For me, it’s not so much that I notice these pleasantries when they are given, but more so when they are not. Like when you hold the door open for someone, and they waltz right through without even acknowledging that you didn’t slam the door behind you, as you now wish you had. Or, like the bee that was in my bonnet last week, when you do a favor for someone and they do not say thank you. For me it seems to be the “thank you’s” that matter most. It feels good to me to be recognized.
Yet, I noticed for M that it is the “I’m sorry’s” that matter more to her. I picked up on this only very recently, when I noticed that the prevailing thread of her schooltime woes—or any time that her dad or I have somehow wronged her—is that the accused did not explicitly state he or she was sorry. And she calls us out on it all the time. She will notice it in television shows if someone has gaffed and not accounted for it. Granted, we’re working on some of the nuances, like the fact that when I clean up her mess of toys in the living room after she goes to bed it probably warrants more of a “thank you” from her than an “I’m sorry” from me like she wants. But even the story she told me the other day about a boy who did something to affront her, ended with her telling me how she went up to him and demanded an apology. I think she stood her ground until he finally relented, which is probably not as authentic of an apology as she imagines. Again, nuances. Always a work in progress.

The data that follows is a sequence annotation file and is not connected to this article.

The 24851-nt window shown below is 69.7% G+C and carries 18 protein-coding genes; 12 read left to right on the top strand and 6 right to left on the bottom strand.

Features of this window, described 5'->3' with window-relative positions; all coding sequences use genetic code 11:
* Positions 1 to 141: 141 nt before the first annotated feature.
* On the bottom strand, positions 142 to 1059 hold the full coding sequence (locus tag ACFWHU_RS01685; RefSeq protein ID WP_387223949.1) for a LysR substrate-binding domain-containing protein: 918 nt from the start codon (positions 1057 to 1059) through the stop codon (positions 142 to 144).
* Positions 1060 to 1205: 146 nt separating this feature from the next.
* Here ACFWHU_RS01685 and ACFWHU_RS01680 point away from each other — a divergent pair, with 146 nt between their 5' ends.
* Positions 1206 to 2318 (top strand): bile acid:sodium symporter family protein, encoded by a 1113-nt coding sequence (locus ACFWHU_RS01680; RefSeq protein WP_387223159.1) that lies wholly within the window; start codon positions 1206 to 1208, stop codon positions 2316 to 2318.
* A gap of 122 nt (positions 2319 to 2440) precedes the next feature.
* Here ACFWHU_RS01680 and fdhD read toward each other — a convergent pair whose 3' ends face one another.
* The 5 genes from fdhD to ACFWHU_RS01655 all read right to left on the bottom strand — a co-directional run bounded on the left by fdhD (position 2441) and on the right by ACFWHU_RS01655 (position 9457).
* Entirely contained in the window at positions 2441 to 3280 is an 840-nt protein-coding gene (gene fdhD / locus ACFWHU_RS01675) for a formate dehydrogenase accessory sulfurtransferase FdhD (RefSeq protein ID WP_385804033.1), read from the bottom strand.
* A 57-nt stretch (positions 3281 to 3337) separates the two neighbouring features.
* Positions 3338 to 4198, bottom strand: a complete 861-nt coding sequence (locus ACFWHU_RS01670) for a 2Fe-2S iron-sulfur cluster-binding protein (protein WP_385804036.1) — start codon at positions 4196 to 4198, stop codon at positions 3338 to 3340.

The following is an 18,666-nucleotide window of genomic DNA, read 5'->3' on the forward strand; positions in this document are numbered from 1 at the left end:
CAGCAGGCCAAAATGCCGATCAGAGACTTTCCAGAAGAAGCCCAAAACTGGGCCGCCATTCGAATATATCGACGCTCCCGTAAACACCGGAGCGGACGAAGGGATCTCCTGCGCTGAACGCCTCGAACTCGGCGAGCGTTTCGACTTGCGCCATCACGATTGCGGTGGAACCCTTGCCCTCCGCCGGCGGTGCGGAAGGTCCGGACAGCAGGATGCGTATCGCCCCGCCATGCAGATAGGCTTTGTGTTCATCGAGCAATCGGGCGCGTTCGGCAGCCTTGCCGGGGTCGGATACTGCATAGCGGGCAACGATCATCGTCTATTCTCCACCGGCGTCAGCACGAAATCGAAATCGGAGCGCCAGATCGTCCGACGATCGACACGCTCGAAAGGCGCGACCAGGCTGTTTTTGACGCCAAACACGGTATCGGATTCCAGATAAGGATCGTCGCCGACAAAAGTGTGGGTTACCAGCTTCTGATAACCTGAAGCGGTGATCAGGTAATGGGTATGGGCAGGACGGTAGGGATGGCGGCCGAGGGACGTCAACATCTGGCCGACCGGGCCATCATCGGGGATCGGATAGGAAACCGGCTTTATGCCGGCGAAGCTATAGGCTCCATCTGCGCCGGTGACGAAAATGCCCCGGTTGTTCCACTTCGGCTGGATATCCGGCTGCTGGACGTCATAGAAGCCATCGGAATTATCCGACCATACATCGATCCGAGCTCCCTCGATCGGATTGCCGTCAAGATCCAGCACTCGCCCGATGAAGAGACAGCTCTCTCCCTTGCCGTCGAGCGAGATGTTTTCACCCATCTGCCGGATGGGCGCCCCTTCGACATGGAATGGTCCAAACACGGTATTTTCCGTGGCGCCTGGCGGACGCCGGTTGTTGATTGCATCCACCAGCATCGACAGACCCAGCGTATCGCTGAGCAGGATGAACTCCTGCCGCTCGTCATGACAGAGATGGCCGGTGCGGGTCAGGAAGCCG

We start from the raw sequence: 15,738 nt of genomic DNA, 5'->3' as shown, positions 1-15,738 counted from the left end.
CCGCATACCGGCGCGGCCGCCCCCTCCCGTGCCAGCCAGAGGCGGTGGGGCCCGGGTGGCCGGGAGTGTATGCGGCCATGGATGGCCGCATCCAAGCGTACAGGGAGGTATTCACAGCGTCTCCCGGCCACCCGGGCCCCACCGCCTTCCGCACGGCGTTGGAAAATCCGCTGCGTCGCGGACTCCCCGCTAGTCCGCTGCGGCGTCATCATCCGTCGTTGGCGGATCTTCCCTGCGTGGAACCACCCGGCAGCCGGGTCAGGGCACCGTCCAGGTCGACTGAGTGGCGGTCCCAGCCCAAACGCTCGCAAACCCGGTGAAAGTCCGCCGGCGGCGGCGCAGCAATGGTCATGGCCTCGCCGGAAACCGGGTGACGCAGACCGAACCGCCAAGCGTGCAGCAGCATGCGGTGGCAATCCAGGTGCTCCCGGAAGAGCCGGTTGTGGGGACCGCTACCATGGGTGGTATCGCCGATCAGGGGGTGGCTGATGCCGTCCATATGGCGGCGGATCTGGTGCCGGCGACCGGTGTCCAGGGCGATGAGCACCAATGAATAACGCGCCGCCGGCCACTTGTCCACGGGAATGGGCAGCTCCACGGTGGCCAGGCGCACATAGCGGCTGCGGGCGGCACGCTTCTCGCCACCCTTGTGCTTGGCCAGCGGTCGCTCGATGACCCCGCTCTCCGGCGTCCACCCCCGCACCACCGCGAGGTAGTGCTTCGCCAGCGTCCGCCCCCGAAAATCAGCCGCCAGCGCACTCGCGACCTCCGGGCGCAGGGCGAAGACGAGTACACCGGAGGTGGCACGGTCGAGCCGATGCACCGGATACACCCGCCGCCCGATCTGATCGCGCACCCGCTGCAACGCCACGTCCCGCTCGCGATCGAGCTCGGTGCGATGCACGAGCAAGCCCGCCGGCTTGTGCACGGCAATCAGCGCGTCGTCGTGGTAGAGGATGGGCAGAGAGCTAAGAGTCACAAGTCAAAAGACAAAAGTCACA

I was curious about this. So yesterday I asked her that, of the three—please, thank you or I’m sorry—which was most important for her to hear from people. Her answer was in line with my expectation. Whereas I want to have my efforts recognized, she wants her feelings validated. While I can certainly dwell for a bit if I think there is an apology warranted in a certain situation, I seem to forget those instances faster, more permanently than times where I wish I had just been thanked. That grudge lasts longer. I never really thought about it before, but I do think it’s odd.